Turning off your car at 55 mph


#101

Still not convinced and I’m still digging a bit on the Mopar transmissions. I did find a blurb where Chrysler had admitted to a programming fault with the TCM and this fault involves the converter lockup. Whether it has anything to do with the symptom being discussed I have no idea at this point.

While it’s true the lockup is a mechanical affair, it’s also true that it takes hydraulic pressure to make it work.
The pressure to activate the lockup is applied through the converter solenoid which releases the pressure at the appropriate time to disengage it. (assuming it’s working as it’s supposed to)

It’s also dependent upon temperature and speed. The various Chrysler transmission specs I’ve looked at refer to the lockup being inactive under 43 MPH, 22 MPH, etc. all depending upon the model.

Maybe there’s a hitch with Chrysler transmissions and the lockup solenoid is remaining closed when the key is turned off. I’m still looking at that angle of it.


#102

ok4450, “I don’t get fuel pump operation having anything to do with converter lockup.
If a car is coasting at 60 MPH with the key in RUN and engine off then where does the ignition pulse come from to cause the ECM to trigger the pump relay?”

If a car was coasting at 60 mph with the key in the RUN position, why would the engine be off?

“where does the ignition pulse come from to cause the ECM to trigger the pump relay?”

It’s coming from the ignition being ON.


#103

I am almost sure that the converter unlocks when the key is turned off. I know we got far from the OPs question, but it’s been interesting!!

Hey, I put a backup camera on my Van today. It’s interesting to see 120 degrees behind you.


#104

I know very little about automatic transmissions (except that I got very upset when they took the drain plug out of the torque converters) but I can tell you that my 2004 PT Cruiser will re-fire without the starter at highway speeds and down to 20 mph. I have not trier it slower.

I discovered this because of an oil pressure light problem. The oil light would come on and stay on until I shut off the car and restarted it but it didn’t dound like an engine with no pressure. I discovered if I shut the key off for a few seconds and then back on the engine would fire up without the started and the oil light would stay off for the rest of the trip.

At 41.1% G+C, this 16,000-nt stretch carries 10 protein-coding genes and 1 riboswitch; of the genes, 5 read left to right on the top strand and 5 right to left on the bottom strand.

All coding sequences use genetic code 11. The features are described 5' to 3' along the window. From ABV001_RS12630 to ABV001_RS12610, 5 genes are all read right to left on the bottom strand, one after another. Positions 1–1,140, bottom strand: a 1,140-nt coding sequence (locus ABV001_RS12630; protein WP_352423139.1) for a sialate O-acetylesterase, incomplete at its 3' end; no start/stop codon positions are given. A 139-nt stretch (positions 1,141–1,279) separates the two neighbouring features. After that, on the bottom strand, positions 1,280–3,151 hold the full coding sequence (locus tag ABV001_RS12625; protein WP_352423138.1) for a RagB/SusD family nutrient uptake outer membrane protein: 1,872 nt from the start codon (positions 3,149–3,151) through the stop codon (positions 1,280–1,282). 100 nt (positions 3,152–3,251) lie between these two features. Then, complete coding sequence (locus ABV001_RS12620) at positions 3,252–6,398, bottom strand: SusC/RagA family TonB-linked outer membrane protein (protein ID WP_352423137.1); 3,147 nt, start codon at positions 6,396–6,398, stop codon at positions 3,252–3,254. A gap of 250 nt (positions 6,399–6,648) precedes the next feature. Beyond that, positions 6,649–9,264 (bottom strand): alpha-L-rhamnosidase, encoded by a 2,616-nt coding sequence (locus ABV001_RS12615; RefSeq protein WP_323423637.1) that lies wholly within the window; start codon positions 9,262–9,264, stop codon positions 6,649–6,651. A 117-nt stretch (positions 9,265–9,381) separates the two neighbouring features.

I have had a new sending unit riding in the glovebox for a couple of years now but I can’t reach the sending unit without a lift and it just doesnt seem urgent.


#105

So does this mean that a Chrysler product can have a tow bar attached to it and the vehicle can be dragged clean across the country with the wheels on the ground without damage to the transmission?


#106

I have NO idea But I doubt it VERY MUCH


#107

If logic that is used is that the engine is rotating and the converter is locked then this means that one should be able to tow a vehicle clean across the country because the pump in the transmission is providing fluid pressure due to engine rotation and there should be no problem with frying the transmission due to fluid starvation.
What does the Chrysler owners manual say about this?

Of course, this brings up the fact that the engine itself will be rotating against compression for that entire 2000 mile trip or whatever it may be along with providing one heck of a drag on the vehicle doing the towing.


#108

I should think that anyone would have sense enough to put it in neutral!! I doubt it would be a good idea (toeing it for any distance0.


#109

That’s beside the point though. In neutral or not, transmission internals are still rotating. Few automatics use bearings, they use bushings and bushings do not take well to no lubrication.

If the transmission is in neutral then (here we go again) what is driving the transmission oil pump?

Just for hoots, I’ll pose this scenario on this thread to a good friend of mine who has been a transmission guy for about 40 years. (mostly domestic and he knows these things blindfolded)
You know of course that I’m tweaking you a bit. :wink:


#110

I think what’s happening is that the engine and transmission keep spinning and somewhat keep each other ‘alive’ until the speed gets very low.

You could not push start the car, but when the drivetrain is running at highway speeds, the engine coasts, running the front pump on the transmission, the transmission since it still has fluid pressure, keeps the engine engaged and turning, and they both keep turning until the speed is too low and the honeymoon is over.

If you’re still not convinced, why not rent a Chrysler vehicle and try it? I can say that my 94 does it for sure. I haven’t tried it with my 2006. Maybe I should. This is a Mercedes transmission on my 300… so now I’m curious. I seem to remember that I could do this with my ancient Newport with a V8 and a 727 tranny, but I don’t think it kept going as far before disengaging.


#111

Where is your mind? If the transmission was in neutral, then the engine would not be turning, as you said 2 post back. Good greif, can’t you get the drift? Read my lips: While going down 4 different hills, I turned off the ignition, left the vehicle in drive and just before I reached the bottom of the hill, I turned the key ON and the engine started up. I did not use the starter. ON one hill it coasted 24 seconds.